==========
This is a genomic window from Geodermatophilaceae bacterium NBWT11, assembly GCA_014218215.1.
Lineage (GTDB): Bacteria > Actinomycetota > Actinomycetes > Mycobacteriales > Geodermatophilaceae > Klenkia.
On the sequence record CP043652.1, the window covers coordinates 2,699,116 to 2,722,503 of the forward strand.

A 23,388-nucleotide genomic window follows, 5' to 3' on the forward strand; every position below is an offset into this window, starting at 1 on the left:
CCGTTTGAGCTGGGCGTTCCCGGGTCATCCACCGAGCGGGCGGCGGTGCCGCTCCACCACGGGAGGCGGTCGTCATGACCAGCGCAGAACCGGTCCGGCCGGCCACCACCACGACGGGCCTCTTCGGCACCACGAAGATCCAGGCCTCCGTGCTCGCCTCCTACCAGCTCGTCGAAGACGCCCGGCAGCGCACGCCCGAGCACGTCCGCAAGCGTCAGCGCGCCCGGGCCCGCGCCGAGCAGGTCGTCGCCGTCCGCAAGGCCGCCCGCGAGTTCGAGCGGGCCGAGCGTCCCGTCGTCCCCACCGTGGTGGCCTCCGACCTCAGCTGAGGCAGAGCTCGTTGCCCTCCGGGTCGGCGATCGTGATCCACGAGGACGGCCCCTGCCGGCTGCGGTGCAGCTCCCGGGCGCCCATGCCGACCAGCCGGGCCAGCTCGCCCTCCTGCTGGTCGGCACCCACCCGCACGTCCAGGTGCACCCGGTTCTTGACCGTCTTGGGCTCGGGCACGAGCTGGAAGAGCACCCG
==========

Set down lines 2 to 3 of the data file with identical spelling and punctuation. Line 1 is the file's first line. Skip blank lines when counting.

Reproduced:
Lineage (GTDB): Bacteria > Actinomycetota > Actinomycetes > Mycobacteriales > Geodermatophilaceae > Klenkia.
On the sequence record CP043652.1, the window covers coordinates 2,699,116 to 2,722,503 of the forward strand.